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SECOND RADUGA-1 MW AND PLEA FOR POST CHERNOBYL AID
1 June 1996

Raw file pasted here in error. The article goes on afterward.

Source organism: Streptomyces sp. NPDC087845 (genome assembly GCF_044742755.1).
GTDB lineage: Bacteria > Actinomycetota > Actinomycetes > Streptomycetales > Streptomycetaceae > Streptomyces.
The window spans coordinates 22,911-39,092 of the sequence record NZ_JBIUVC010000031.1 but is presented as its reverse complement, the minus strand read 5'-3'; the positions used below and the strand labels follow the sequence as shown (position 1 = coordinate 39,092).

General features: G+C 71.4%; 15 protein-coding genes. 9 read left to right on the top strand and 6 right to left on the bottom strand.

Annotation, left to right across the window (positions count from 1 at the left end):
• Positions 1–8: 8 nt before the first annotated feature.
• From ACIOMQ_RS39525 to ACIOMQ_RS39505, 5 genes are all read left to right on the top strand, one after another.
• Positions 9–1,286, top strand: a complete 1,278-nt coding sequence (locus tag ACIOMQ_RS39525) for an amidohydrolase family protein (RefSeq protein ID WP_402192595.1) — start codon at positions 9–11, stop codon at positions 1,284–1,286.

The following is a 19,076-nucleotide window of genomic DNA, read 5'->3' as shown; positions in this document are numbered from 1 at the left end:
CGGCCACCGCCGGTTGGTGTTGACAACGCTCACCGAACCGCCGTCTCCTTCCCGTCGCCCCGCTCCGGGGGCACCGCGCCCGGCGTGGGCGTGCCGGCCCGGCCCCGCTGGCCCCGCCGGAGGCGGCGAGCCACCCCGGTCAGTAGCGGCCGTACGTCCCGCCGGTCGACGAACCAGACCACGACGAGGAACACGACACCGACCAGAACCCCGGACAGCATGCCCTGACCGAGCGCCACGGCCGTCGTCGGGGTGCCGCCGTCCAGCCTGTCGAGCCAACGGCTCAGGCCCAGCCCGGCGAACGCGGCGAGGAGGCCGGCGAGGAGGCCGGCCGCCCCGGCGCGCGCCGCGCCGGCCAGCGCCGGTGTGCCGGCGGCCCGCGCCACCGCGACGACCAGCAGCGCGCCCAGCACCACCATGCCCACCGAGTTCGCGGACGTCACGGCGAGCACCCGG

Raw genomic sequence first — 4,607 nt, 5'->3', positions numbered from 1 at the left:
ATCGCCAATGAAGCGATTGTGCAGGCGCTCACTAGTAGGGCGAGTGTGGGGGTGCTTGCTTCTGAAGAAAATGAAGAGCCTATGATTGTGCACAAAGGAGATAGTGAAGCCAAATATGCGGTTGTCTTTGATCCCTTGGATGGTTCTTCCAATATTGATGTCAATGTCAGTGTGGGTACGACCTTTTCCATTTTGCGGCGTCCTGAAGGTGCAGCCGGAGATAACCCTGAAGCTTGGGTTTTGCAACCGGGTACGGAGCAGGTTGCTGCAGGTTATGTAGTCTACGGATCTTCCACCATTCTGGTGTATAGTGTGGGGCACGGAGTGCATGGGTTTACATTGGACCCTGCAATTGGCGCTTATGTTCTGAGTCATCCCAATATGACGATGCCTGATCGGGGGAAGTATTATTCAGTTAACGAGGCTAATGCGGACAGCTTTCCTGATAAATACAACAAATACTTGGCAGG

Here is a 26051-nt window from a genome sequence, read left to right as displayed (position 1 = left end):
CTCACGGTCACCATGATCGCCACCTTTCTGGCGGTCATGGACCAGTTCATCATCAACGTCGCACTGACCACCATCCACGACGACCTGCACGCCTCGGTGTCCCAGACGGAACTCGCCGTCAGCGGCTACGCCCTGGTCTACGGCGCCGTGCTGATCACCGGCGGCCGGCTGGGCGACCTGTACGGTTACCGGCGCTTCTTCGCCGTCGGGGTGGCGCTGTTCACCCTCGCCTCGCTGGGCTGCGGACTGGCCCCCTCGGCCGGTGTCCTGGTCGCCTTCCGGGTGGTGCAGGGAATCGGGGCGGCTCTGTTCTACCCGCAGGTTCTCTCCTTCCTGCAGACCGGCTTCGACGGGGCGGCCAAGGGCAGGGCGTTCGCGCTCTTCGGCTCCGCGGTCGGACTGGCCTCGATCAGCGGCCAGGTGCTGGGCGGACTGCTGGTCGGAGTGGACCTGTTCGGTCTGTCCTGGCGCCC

A second prototype of a Russian 1 MW wind turbine, the Raduga-1, is expected to go in the ground in July this year, following the first machine which has been operating over the last 12 months at a site some 300 kilometres south of Wolgograd. The machines have been built in "a swords to plough shares" project by a military aircraft enterprise in Moscow, says Dieter Schaarschmidt, from the Wendland Wind operating company in Güstritz in Germany. He met recently with Eduard Perminow, the head of department for unconventional renewable energies and energy saving at the Russian Energy Ministry. The two 1 MW machines are being financed by the Russian utility EES Rossii, says Schaarschmidt. He remarks that prototype turbine, with aluminium blades, would not win a beauty competition nor win points for quietness. However, he adds, these aspects are of lesser importance in the bleak and desolate windy spaces to be found in Russia than the ability to withstand temperature differences from minus 50 to plus 40 degrees Celcius. Some 20, 250 kW machines, the predecessor model for the megawatt turbine, are now operating at a location near Workuta, he continues. Further small machines of 100 kW, 30 kW and 8 kW are apparently being developed but scarcity of funds is hampering progress. Schaarschmidt says the nascent Russian wind turbine manufacturing industry should be granted support under the wider Chernobyl aid programme. However, he also warns that close tabs would have to be kept on the money to stop it flowing into turbid channels.
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